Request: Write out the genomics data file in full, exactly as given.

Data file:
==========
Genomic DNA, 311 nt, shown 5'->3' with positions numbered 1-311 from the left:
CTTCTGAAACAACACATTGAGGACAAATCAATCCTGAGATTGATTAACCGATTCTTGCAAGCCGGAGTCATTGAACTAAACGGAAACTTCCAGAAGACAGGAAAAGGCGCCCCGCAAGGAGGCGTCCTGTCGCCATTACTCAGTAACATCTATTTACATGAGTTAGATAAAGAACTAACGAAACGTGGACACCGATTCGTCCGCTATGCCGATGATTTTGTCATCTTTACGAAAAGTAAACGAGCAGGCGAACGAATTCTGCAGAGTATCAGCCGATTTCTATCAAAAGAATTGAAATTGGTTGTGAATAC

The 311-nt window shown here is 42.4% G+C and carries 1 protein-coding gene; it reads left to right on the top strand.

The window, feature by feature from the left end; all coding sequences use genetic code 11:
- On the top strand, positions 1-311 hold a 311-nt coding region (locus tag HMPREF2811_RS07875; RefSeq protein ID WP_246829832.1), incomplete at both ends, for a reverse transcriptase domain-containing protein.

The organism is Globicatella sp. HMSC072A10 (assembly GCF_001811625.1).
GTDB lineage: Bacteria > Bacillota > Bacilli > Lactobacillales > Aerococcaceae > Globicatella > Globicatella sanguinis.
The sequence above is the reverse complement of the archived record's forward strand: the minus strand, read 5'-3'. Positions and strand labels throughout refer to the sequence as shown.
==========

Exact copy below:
Genomic DNA, 311 nt, shown 5'->3' with positions numbered 1-311 from the left:
CTTCTGAAACAACACATTGAGGACAAATCAATCCTGAGATTGATTAACCGATTCTTGCAAGCCGGAGTCATTGAACTAAACGGAAACTTCCAGAAGACAGGAAAAGGCGCCCCGCAAGGAGGCGTCCTGTCGCCATTACTCAGTAACATCTATTTACATGAGTTAGATAAAGAACTAACGAAACGTGGACACCGATTCGTCCGCTATGCCGATGATTTTGTCATCTTTACGAAAAGTAAACGAGCAGGCGAACGAATTCTGCAGAGTATCAGCCGATTTCTATCAAAAGAATTGAAATTGGTTGTGAATAC

The 311-nt window shown here is 42.4% G+C and carries 1 protein-coding gene; it reads left to right on the top strand.

The window, feature by feature from the left end; all coding sequences use genetic code 11:
- On the top strand, positions 1-311 hold a 311-nt coding region (locus tag HMPREF2811_RS07875; RefSeq protein ID WP_246829832.1), incomplete at both ends, for a reverse transcriptase domain-containing protein.

The organism is Globicatella sp. HMSC072A10 (assembly GCF_001811625.1).
GTDB lineage: Bacteria > Bacillota > Bacilli > Lactobacillales > Aerococcaceae > Globicatella > Globicatella sanguinis.
The sequence above is the reverse complement of the archived record's forward strand: the minus strand, read 5'-3'. Positions and strand labels throughout refer to the sequence as shown.